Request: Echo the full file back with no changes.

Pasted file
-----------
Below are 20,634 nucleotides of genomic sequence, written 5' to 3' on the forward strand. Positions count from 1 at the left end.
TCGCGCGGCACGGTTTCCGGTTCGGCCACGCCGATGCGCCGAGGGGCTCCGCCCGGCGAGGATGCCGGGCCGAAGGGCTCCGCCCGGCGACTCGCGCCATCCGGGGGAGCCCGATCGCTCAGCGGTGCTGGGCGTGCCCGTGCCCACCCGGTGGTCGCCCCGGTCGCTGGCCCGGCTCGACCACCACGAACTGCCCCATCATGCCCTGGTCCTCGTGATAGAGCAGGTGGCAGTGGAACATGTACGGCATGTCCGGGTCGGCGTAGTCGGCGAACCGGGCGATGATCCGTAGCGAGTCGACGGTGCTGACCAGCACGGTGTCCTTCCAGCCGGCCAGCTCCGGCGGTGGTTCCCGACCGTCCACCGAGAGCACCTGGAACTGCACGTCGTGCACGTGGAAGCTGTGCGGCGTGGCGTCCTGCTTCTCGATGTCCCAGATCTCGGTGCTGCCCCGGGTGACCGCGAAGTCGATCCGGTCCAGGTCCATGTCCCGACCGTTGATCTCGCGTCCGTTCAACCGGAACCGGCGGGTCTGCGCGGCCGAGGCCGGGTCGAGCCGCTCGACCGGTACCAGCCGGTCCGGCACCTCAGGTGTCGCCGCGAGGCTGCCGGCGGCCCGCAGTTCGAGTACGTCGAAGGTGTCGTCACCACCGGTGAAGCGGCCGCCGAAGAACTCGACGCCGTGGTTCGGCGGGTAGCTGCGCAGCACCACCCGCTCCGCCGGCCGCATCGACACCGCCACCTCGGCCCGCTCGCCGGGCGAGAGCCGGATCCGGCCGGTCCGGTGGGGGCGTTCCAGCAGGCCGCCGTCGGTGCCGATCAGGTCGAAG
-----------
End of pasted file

Below are 20,634 nucleotides of genomic sequence, written 5' to 3' on the forward strand. Positions count from 1 at the left end.
TCGCGCGGCACGGTTTCCGGTTCGGCCACGCCGATGCGCCGAGGGGCTCCGCCCGGCGAGGATGCCGGGCCGAAGGGCTCCGCCCGGCGACTCGCGCCATCCGGGGGAGCCCGATCGCTCAGCGGTGCTGGGCGTGCCCGTGCCCACCCGGTGGTCGCCCCGGTCGCTGGCCCGGCTCGACCACCACGAACTGCCCCATCATGCCCTGGTCCTCGTGATAGAGCAGGTGGCAGTGGAACATGTACGGCATGTCCGGGTCGGCGTAGTCGGCGAACCGGGCGATGATCCGTAGCGAGTCGACGGTGCTGACCAGCACGGTGTCCTTCCAGCCGGCCAGCTCCGGCGGTGGTTCCCGACCGTCCACCGAGAGCACCTGGAACTGCACGTCGTGCACGTGGAAGCTGTGCGGCGTGGCGTCCTGCTTCTCGATGTCCCAGATCTCGGTGCTGCCCCGGGTGACCGCGAAGTCGATCCGGTCCAGGTCCATGTCCCGACCGTTGATCTCGCGTCCGTTCAACCGGAACCGGCGGGTCTGCGCGGCCGAGGCCGGGTCGAGCCGCTCGACCGGTACCAGCCGGTCCGGCACCTCAGGTGTCGCCGCGAGGCTGCCGGCGGCCCGCAGTTCGAGTACGTCGAAGGTGTCGTCACCACCGGTGAAGCGGCCGCCGAAGAACTCGACGCCGTGGTTCGGCGGGTAGCTGCGCAGCACCACCCGCTCCGCCGGCCGCATCGACACCGCCACCTCGGCCCGCTCGCCGGGCGAGAGCCGGATCCGGCCGGTCCGGTGGGGGCGTTCCAGCAGGCCGCCGTCGGTGCCGATCAGGTCGAAG